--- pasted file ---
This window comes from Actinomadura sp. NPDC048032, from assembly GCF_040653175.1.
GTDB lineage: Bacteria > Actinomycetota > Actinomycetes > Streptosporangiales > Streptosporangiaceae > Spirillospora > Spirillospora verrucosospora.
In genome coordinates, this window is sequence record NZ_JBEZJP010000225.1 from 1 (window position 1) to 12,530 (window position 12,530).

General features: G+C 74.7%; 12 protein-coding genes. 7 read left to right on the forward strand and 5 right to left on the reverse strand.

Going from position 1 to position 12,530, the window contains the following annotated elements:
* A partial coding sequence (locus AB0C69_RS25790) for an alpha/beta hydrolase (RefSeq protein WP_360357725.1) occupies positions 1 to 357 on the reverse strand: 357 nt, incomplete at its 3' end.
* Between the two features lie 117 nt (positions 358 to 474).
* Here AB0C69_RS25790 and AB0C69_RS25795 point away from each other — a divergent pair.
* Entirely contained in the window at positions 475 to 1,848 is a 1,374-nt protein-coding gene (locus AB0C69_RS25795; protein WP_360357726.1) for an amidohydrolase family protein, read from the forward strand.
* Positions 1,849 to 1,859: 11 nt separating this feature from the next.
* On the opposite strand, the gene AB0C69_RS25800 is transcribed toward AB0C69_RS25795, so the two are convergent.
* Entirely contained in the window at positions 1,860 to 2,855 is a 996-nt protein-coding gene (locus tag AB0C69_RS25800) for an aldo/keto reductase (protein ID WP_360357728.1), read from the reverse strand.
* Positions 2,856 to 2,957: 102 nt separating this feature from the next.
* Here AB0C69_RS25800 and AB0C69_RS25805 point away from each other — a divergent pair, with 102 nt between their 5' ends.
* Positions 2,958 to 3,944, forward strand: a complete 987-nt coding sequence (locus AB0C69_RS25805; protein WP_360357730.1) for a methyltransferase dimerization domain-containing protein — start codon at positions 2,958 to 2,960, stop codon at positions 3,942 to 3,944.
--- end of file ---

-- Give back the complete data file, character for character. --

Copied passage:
This window comes from Actinomadura sp. NPDC048032, from assembly GCF_040653175.1.
GTDB lineage: Bacteria > Actinomycetota > Actinomycetes > Streptosporangiales > Streptosporangiaceae > Spirillospora > Spirillospora verrucosospora.
In genome coordinates, this window is sequence record NZ_JBEZJP010000225.1 from 1 (window position 1) to 12,530 (window position 12,530).

General features: G+C 74.7%; 12 protein-coding genes. 7 read left to right on the forward strand and 5 right to left on the reverse strand.

Going from position 1 to position 12,530, the window contains the following annotated elements:
* A partial coding sequence (locus AB0C69_RS25790) for an alpha/beta hydrolase (RefSeq protein WP_360357725.1) occupies positions 1 to 357 on the reverse strand: 357 nt, incomplete at its 3' end.
* Between the two features lie 117 nt (positions 358 to 474).
* Here AB0C69_RS25790 and AB0C69_RS25795 point away from each other — a divergent pair.
* Entirely contained in the window at positions 475 to 1,848 is a 1,374-nt protein-coding gene (locus AB0C69_RS25795; protein WP_360357726.1) for an amidohydrolase family protein, read from the forward strand.
* Positions 1,849 to 1,859: 11 nt separating this feature from the next.
* On the opposite strand, the gene AB0C69_RS25800 is transcribed toward AB0C69_RS25795, so the two are convergent.
* Entirely contained in the window at positions 1,860 to 2,855 is a 996-nt protein-coding gene (locus tag AB0C69_RS25800) for an aldo/keto reductase (protein ID WP_360357728.1), read from the reverse strand.
* Positions 2,856 to 2,957: 102 nt separating this feature from the next.
* Here AB0C69_RS25800 and AB0C69_RS25805 point away from each other — a divergent pair, with 102 nt between their 5' ends.
* Positions 2,958 to 3,944, forward strand: a complete 987-nt coding sequence (locus AB0C69_RS25805; protein WP_360357730.1) for a methyltransferase dimerization domain-containing protein — start codon at positions 2,958 to 2,960, stop codon at positions 3,942 to 3,944.